I spent the first part of this week at Emerson’s annual users conference, where I heard about bridging the gap between operations and information technology. This so-called OT-IT divide has been something I’ve covered for the last few years, but Emerson devoted its entire 5-day gathering to the topic. I even watched actors role-play a scene in which a plant operations manager goes to an IT person for permission to install new monitoring software, only to be told “no” because it would open up a port on the network.
It was a good reminder that, in many ways, the two sides speak distinctly different languages. Even I — who have had several patient people explain to me the intricacies of process control networks — sometimes get tripped up. Subsequently, in a conversation with Emerson’s Mike Boudreaux, director of connected services, I got a crash course in how to think about the layers that comprise an industrial IoT model.
You can find such layers in an oil and gas processing plant, but also in building maintenance or even a smart city deployment. For those trying to talk about the IIoT space, I think these layers help articulate something that is deeply confusing to the IT guys, who tend to only see an IT and OT divide. Guess what? There’s one more layer in there to worry about.
Let’s talk about all of them.
The safety layer: In an industrial plant, these sensors are wired and built into the physical infrastructure of the plant itself. In a building, the safety layer typically encompasses the fire detection systems and hardwired alarms designed to protect people from dangerous areas or circumstances. A smart city might include some lighting, water, and emergency power elements in this layer. Generally speaking, these systems have to measure events and communicate them in milliseconds. There has to be high redundancy, and once you install the safety layer, you don’t touch it again.
The control system layer: This is a closed loop system that should not be connected to the internet according to process engineers. In a factory, these sensors track data and adapt automatically to any new information — and they must register changes within seconds. In a smart city, ideally much of the basic infrastructure such the gear used to track water safety in rivers or water treatment plants, would operate this way. In buildings, this is where the HVAC system and connected lighting would be found. Boudreaux likened the control system to cruise control on a car: a bit of tweaking may be necessary here and there, but ultimately this is a tested system that should operate on its own.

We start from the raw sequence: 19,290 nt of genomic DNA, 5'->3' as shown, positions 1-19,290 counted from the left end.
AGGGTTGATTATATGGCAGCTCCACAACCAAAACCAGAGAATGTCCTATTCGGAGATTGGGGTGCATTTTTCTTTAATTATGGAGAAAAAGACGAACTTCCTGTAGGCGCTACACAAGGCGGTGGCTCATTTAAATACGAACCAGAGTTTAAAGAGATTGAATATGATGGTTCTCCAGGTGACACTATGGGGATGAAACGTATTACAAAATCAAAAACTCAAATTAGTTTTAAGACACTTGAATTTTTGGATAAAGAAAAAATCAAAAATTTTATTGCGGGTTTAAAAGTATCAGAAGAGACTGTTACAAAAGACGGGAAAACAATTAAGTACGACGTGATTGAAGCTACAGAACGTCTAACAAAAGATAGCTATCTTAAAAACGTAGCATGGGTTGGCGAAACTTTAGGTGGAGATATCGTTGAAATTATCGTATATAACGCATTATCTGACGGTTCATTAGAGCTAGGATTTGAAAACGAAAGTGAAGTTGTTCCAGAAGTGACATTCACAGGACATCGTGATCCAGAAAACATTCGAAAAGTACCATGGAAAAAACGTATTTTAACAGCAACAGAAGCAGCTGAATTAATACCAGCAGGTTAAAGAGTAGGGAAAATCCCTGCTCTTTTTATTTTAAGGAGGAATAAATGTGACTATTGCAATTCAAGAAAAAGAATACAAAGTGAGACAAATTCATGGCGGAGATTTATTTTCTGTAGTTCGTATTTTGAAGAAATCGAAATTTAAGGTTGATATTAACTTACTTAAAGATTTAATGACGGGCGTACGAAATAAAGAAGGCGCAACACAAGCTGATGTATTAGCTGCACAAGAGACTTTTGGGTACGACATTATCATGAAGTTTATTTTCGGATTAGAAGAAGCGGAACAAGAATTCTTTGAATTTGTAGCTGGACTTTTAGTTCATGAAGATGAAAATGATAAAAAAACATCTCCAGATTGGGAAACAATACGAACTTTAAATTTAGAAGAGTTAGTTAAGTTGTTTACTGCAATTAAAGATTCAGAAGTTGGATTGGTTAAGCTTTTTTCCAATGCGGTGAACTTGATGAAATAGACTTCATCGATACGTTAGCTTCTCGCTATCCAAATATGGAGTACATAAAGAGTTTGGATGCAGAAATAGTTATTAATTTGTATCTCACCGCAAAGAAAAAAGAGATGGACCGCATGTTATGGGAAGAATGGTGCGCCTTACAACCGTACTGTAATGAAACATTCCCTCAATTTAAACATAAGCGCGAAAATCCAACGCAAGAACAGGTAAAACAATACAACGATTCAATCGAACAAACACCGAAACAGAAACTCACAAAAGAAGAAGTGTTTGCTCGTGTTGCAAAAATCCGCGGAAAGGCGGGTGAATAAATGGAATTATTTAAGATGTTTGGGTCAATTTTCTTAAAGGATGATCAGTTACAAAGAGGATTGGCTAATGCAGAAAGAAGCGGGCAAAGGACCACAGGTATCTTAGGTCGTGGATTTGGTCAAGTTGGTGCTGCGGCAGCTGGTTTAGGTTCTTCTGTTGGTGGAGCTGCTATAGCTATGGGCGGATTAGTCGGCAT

IoT applications layer: This is where IT, APIs, and a bunch of other fun stuff comes together. There is no closed loop here; no changes are pushed down to the equipment. Instead, they are pushed to a human worker or a dashboard. This layer relies on a secondary layer of sensors attached to machines that monitor those machines’ health and activity in order to predict necessary maintenance, detect anomalies, and more. While some data from the control system layer might make its way up to this level after traversing a gateway, the control data is not going to the cloud. Analytics associated with this layer are performed in minutes or data is stored for later analysis and for later use in training machine algorithms.
I don’t often make a distinction in my reporting between the control system and the IoT applications layer, which means I sometimes find myself speaking with operations guys using similar language but not actually talking about the same thing. OT monitoring is different from IT monitoring. One can happen in the cloud; the other will likely never make it there. Data from the control layer is highly proprietary and largely used by machines. It’s the layer of automation that actually manufactures the end result.
Data from the IT layer is used by people, not machines, and typically presents less of a risk to intellectual property. In conversations with Emerson, I learned that this is where the company’s partnership with Microsoft Azure is focused. Data gets sent to Azure for storage and cloud processing, including plant data, machine health data, and even data around things like worker location. From there, it is packaged for predictive maintenance, dashboards that workers use to monitor the health of various equipment — even for displaying results in augmented reality.
So when talking about industrial IoT, either on the IT side or the OT side, figure out which layer you are actually trying to talk about. It may not solve the cultural divide, but it should improve communication.